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The New Economics of Demand; Convenience Over Cash

 Movement over money.

Sean Smith explains why connecting with your consumer is important in a digital economy and why customer convenience is more important than price.

Read the original article on Medium

It used to be an age old solution in business to build a bidding war with your competition.

The lowest price would win, because convenience was on a level playing field.

Price is not necessarily obsolete now, but it matters far less to our inter-connected society than it used to.

Businesses like Amazon are putting others out of business left and right. Most people point at their prices, but that’s not really the case. When you look at the ease of convenience their services like Prime bring — giving next day or same day delivery for any of their products while also being cheaper than most of their competition — the competition doesn’t stand a chance.

People don’t have to leave their house to shop. Think about that. That’s an insane notion that only became possible in the last 5 years.

People care more about their time now more than ever, because now we see the possibilities of the things we can do with our day. Our days are getting longer, because things are getting easier due to technology.

Businesses that understand this will thrive, those who don’t adapt or find their niche in this new age of convenience and demand will dwindle.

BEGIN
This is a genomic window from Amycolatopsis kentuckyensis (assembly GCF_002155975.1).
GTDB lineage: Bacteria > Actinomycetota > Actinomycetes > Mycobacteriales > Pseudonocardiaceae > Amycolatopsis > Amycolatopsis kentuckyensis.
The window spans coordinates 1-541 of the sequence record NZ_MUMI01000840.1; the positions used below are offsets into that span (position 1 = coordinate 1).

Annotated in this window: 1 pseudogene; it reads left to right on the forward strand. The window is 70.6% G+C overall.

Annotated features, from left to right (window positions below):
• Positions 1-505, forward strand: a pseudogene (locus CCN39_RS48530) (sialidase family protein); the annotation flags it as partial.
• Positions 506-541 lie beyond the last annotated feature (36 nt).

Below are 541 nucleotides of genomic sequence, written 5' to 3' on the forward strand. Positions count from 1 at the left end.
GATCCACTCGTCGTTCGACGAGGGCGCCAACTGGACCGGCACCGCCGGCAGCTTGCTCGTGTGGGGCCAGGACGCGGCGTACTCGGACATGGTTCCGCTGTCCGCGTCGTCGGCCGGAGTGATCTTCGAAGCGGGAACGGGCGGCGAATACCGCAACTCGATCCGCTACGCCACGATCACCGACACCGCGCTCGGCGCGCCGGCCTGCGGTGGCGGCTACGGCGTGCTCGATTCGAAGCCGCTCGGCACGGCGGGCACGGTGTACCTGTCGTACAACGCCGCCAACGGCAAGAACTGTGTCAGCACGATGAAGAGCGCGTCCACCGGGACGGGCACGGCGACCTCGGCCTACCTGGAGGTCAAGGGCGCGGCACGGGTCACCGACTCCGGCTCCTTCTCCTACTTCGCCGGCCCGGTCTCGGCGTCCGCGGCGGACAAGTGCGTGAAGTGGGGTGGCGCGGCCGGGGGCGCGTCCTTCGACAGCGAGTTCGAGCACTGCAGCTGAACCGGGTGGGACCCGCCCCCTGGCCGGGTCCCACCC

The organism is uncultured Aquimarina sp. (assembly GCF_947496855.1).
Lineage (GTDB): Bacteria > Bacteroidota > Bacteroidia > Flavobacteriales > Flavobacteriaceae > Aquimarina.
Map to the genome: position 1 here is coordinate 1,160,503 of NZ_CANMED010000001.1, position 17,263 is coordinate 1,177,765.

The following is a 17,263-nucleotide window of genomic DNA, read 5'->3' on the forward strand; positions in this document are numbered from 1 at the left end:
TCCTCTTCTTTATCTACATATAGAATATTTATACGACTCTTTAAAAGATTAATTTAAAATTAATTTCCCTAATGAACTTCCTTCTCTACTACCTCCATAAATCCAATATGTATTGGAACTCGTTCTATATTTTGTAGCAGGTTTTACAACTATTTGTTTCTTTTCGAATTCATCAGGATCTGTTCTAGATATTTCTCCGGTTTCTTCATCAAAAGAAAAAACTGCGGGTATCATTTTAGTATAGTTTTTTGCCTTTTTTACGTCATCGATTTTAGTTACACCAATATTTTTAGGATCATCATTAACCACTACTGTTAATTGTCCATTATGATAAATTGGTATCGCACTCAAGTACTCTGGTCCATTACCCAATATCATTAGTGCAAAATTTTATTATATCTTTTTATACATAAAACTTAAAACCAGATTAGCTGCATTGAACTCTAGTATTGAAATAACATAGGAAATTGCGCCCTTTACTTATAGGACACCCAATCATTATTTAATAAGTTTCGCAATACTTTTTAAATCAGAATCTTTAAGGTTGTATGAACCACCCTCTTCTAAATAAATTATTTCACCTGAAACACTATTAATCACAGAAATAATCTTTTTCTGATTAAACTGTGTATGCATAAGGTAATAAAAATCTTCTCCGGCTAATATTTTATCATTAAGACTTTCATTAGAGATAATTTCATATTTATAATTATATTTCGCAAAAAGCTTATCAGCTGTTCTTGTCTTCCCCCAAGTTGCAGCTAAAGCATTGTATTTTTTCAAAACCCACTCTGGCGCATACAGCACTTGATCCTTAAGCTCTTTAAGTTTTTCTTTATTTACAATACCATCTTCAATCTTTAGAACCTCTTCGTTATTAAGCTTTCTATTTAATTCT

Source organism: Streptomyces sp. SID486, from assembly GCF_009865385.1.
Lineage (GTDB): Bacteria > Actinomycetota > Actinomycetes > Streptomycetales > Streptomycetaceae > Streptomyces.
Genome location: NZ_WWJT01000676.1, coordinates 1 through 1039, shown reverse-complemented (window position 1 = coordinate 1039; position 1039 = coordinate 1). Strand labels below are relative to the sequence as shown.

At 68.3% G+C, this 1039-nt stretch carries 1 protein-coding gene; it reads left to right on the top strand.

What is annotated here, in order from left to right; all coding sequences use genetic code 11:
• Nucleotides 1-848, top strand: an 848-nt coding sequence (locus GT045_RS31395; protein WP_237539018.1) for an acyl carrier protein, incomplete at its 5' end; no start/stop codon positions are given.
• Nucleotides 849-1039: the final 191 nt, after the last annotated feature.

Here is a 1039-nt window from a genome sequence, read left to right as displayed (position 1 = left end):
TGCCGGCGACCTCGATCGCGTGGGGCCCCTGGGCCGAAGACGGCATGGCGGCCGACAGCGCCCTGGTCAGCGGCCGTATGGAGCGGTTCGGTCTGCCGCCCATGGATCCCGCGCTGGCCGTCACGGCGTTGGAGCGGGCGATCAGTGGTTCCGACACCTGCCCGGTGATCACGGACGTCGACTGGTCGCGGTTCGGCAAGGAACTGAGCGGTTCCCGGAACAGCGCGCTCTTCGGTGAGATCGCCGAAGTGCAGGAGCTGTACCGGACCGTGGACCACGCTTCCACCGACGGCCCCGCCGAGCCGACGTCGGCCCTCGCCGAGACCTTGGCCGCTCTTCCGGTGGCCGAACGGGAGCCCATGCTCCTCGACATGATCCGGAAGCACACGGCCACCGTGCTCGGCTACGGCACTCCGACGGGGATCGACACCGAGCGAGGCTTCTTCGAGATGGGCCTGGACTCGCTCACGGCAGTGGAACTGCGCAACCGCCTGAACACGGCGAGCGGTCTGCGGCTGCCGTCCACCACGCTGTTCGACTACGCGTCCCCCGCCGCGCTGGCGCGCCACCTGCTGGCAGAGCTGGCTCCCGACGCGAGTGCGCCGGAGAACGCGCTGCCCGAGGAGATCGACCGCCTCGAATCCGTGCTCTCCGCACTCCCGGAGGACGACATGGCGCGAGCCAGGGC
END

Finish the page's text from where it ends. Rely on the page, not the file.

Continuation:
No longer does price dictate the outcome of our pocket, we decide based off of our time.

“People don’t buy products, people buy better versions of themselves.”

As Belle Beth Cooper said best,

Ev Williams even mentioned that the best way to build a billion dollar business now is to “find a business vertical that hasn’t changed in 50-100 years and find a way to make it easier using technology.” This could be applied to hundreds of verticals, even online publishing, which is far from an ancient medium. Take Medium for example, this lovely online publishing tool you’re reading right now. I write here because it’s incredibly easy, it’s beautiful, it’s interesting, and the exposure makes it easier to reach my audience.

Uber took the cab industry and turned it on its head, starting with a simple app and some part-time cabbies running on their system. Now it’s worth billions of dollars with no signs of slowing down. SpaceX obviously didn’t choose an easy vertical, but they were able to achieve what only government associations were able to do to date, to dock a cargo ship to the international space station. This gave SpaceX billion dollar contracts from NASA to keep their astronauts supplied on the ISS.

There are “disruptions” to be made in thousands of verticals, you need only find that unique approach, take out the steps for the customer, and innovate.

In an environment where people are trying to “optimize” and automate as much of their life, and success as they can, those who help them succeed in this ambition will succeed in business.

This doesn’t bode well for business reluctant to change, but for entrepreneurs ready to build better services, this is a ground breaking time to live in.

“We help take the pain away” — this may be one of the best selling lines I’ve heard in a pitch for content marketing. It’s honestly what people want, whether you’re doing marketing for a business, or easing the pain of people dealing with a cable company to cancel their service.

People want their pain to go away.

The supply and demand curve has warped, it’s been turned on its head.

We’re all better for it too, because when people stop thinking about money, and instead think about what they can do with their time, we all move forward.

Movement over money.

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